Noguti, T., and T. Kada (1975) Studies on DNA repair in Bacillus subtilis. I. A cellular factor acting on y-irradiated DNA and promoting its priming activity for DNA polymerase I. Biochim. Biophys. Acta 395:284–293.Google Scholar
  14. 14.
    Noguti, T., and T. Kada (1975) Studies on DNA repair in Bacillus subtilis. II. Partial purification and mode of action of an enzyme enhancing the priming activity of y-irradiated DNA. Biochim. Biophys. Acta 395:294–305.Google Scholar
  15. 15.
    Nordeen, S.K., V.G. Schaefer, M.H. Edgell, C.A. Hutchson III, L.D. Shultz, and M. Swift (1984) Evaluation of wasted mouse fibroblasts and SV-40 transformed human fibroblasts as models of ataxia telangiectasia in vitro. Mutat. Res. 140:219–222.CrossRefGoogle Scholar
  16. 16.
    Paterson, M.C., B.P. Smith, P.H.M. Lohman, A.K. Anderson, and L. Fishman (1976) Defective excision repair of γ-ray-damaged DNA in human (ataxia telangiectasia) fibroblasts. Nature 260:444–447.CrossRefGoogle Scholar
  17. 17.
    Paterson, M.C., and P.J. Smith (1979) Ataxia-telangiectasia: An inherited human disorder involving hypersensitivity to ionizing radiation and related DNA-damaging chemicals. Ann. Rev. Genet. 13:291–318.CrossRefGoogle Scholar
  18. 18.
    Peterson, R.D.A., W.D. Kelly, and R.A. Good (1964) Ataxia-telangiec- tasia, its association with a defective th3nnus, immunological-deficiency disease, and malignancy. Lancet i:1189–1193.CrossRefGoogle Scholar
  19. 19.
    Povirk, L.F., and I.H. Goldberg (1982) Inhibition of mammalian deoxyribonucleic acid synthesis by neocarzinostatin: Selective effect on replicon initiation in CHO cells and resistant synthesis in ataxia telangiectasia fibroblasts. Biochemistry 21:5857–5862.CrossRefGoogle Scholar
  20. 20.
    Scudiero, D.A. (1980) Decreased DNA repair s3mthesis and defective colony-forming ability of ataxia telangiectasia fibroblast cell strains treated with N-methyl-N’-nitro-N-nitrosoguanidine. Cancer Res. 40:984–990.Google Scholar
  21. 21.
    Shultz, L.D., H.O. Sweet, M.T. Davisson, and D.R. Coman (1982) “Wasted,” a new mutant of the mouse with abnormalities characteristic of ataxia telangiectasia. Nature 297:402–404.CrossRefGoogle Scholar
  22. 22.
    Smith, P.J., and M.C. Paterson (1980) Gamma-ray induced inhibition of DNA synthesis in ataxia telangiectasia fibroblasts is a function of excision repair capacity. Biochem. Biophys. Res. Commun. 97:897–905.Google Scholar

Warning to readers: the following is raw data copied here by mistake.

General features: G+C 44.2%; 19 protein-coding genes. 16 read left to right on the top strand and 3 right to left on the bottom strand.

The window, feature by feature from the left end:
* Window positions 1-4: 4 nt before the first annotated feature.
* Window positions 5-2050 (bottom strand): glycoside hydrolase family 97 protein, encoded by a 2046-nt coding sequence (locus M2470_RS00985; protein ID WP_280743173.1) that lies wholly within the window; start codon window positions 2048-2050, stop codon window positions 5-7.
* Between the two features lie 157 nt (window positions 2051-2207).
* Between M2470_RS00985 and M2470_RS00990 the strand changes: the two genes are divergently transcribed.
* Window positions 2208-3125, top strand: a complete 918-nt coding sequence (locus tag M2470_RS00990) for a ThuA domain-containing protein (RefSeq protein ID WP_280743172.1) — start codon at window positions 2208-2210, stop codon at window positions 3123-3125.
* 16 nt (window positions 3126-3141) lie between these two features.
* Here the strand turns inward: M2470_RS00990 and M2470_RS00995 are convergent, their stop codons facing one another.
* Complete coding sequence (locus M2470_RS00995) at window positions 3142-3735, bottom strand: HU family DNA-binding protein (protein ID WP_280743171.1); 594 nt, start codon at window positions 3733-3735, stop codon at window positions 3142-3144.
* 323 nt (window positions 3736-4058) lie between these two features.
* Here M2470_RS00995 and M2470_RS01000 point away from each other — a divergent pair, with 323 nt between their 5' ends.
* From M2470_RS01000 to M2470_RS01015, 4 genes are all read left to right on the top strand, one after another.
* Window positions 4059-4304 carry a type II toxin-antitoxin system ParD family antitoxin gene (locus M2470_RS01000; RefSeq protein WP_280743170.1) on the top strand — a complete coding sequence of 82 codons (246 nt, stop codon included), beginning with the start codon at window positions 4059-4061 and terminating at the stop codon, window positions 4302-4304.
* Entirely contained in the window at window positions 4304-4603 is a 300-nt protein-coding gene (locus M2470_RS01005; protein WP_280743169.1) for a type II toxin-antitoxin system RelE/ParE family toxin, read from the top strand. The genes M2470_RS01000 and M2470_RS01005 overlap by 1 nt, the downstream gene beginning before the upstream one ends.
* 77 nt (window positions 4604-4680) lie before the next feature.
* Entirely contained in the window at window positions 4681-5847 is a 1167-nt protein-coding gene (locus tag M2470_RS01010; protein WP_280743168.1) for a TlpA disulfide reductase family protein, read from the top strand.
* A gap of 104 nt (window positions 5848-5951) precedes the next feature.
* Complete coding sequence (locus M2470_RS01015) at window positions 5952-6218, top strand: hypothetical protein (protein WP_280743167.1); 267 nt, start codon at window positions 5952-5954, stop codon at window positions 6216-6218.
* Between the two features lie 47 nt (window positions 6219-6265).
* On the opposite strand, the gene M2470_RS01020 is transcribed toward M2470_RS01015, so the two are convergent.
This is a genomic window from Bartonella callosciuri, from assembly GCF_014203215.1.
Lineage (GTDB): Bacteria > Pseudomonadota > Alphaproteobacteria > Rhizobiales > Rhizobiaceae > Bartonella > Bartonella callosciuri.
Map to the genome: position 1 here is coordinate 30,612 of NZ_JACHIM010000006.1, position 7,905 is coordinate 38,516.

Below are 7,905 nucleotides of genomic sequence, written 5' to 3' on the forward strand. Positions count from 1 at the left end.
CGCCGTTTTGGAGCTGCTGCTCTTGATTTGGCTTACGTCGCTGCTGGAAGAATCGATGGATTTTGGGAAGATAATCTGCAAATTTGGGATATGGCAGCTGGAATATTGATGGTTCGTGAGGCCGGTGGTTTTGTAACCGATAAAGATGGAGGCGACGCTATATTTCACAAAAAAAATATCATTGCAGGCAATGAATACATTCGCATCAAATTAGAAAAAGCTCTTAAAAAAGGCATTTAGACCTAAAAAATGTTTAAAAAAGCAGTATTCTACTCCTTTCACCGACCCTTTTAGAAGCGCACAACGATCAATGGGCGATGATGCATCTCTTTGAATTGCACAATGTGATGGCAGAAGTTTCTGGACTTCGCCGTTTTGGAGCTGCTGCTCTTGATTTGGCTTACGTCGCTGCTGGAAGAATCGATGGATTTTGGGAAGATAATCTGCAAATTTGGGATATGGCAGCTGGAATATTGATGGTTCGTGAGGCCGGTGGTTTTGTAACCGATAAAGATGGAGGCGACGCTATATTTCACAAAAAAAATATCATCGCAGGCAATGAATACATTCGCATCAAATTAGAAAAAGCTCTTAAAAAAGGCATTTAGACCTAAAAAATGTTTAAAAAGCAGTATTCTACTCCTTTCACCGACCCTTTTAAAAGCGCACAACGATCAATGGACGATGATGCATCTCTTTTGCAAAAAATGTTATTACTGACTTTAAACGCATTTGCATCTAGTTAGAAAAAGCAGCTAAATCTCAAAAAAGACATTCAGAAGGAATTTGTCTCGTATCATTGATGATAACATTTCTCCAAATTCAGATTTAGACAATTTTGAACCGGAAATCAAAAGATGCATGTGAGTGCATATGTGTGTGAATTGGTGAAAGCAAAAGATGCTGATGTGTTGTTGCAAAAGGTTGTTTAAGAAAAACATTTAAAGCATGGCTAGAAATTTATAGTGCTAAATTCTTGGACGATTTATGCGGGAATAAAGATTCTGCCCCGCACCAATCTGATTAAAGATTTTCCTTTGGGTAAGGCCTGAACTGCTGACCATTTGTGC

23. 23.
    Swift, M., L. Sholman, M. Perry, and C. Chase (1976) Malignant neoplasms in the families of patients with ataxia-telangiectasia. Cancer Res. 36:209–215.Google Scholar
  24. 24.
    Vincent, Jr., R.A., A.J. Fink, and P.C. Huang (1980) Unscheduled DNA synthesis in cultured ataxia telangiectasia fibroblast-like cells. Mutat. Res. 72:245–249.CrossRefGoogle Scholar
  25. 25.
    Waldmann, T.A. (1982) Immunological abnormalities in ataxia-telangiectasia. In Ataxia-Telangiectasia, a Cellular and Molecular Link between Cancer, Neuropathology, and Immune Deficiency, B.A. Bridges and D.G. Harnden, eds. John Wiley and Sons, New York, pp. 37–51.Google Scholar
  26. 26.
    de Wit, J., N.G.J. Jaspers, and D. Bootsma (1981) The rate of DNA synthesis in normal human and ataxia telangiectasia cells after exposure to X-irradiation. Mutat. Res. 80:221–226.CrossRefGoogle Scholar
  27. 27.
    Zampetti-Bosseler, F., and D. Scott (1981) Cell death, chromosome damage, and mitotic delay in human, ataxia telangiectasia and retinoblastoma fibroblasts after X-irradiation. Int. J. Radiat. Biol. 39:547–558.CrossRefGoogle Scholar

Copyright information

© Plenum Press, New York 1986

Authors and Affiliations

  • Tadashi Inoue
    • 1
  • Hideo Tezuka
    • 1
  • Tsuneo Kada
    • 1
  • Katsuhiro Aikawa
    • 2
  • Leonard D. Shultz
    • 3
  1. 1.National Institute of GeneticsMishima, Shizuoka-ken 411Japan
  2. 2.Institute for Animal IndustryKukizaki, Ibaraki-ken 305Japan
  3. 3.The Jackson LaboratoryBar HarborUSA

Personalised recommendations